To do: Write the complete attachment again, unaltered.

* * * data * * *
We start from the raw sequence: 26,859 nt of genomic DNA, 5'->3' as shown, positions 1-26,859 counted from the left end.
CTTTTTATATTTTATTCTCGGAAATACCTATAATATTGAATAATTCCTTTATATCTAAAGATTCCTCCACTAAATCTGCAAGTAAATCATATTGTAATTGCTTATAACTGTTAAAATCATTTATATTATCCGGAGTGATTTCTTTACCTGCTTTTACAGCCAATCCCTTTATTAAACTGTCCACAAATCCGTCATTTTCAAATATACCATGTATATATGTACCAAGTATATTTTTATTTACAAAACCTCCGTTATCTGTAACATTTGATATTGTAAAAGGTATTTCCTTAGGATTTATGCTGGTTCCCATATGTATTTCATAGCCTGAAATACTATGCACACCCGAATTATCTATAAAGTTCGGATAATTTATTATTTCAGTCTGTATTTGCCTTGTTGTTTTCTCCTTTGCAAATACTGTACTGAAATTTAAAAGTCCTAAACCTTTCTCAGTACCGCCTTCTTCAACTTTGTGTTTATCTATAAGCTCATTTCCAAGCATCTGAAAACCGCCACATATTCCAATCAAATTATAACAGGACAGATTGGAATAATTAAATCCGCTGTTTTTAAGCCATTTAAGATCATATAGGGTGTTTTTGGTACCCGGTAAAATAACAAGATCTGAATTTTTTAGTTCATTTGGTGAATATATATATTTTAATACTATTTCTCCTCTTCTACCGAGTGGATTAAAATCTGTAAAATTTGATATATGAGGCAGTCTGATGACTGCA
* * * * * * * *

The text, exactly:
We start from the raw sequence: 26,859 nt of genomic DNA, 5'->3' as shown, positions 1-26,859 counted from the left end.
CTTTTTATATTTTATTCTCGGAAATACCTATAATATTGAATAATTCCTTTATATCTAAAGATTCCTCCACTAAATCTGCAAGTAAATCATATTGTAATTGCTTATAACTGTTAAAATCATTTATATTATCCGGAGTGATTTCTTTACCTGCTTTTACAGCCAATCCCTTTATTAAACTGTCCACAAATCCGTCATTTTCAAATATACCATGTATATATGTACCAAGTATATTTTTATTTACAAAACCTCCGTTATCTGTAACATTTGATATTGTAAAAGGTATTTCCTTAGGATTTATGCTGGTTCCCATATGTATTTCATAGCCTGAAATACTATGCACACCCGAATTATCTATAAAGTTCGGATAATTTATTATTTCAGTCTGTATTTGCCTTGTTGTTTTCTCCTTTGCAAATACTGTACTGAAATTTAAAAGTCCTAAACCTTTCTCAGTACCGCCTTCTTCAACTTTGTGTTTATCTATAAGCTCATTTCCAAGCATCTGAAAACCGCCACATATTCCAATCAAATTATAACAGGACAGATTGGAATAATTAAATCCGCTGTTTTTAAGCCATTTAAGATCATATAGGGTGTTTTTGGTACCCGGTAAAATAACAAGATCTGAATTTTTTAGTTCATTTGGTGAATATATATATTTTAATACTATTTCTCCTCTTCTACCGAGTGGATTAAAATCTGTAAAATTTGATATATGAGGCAGTCTGATGACTGCA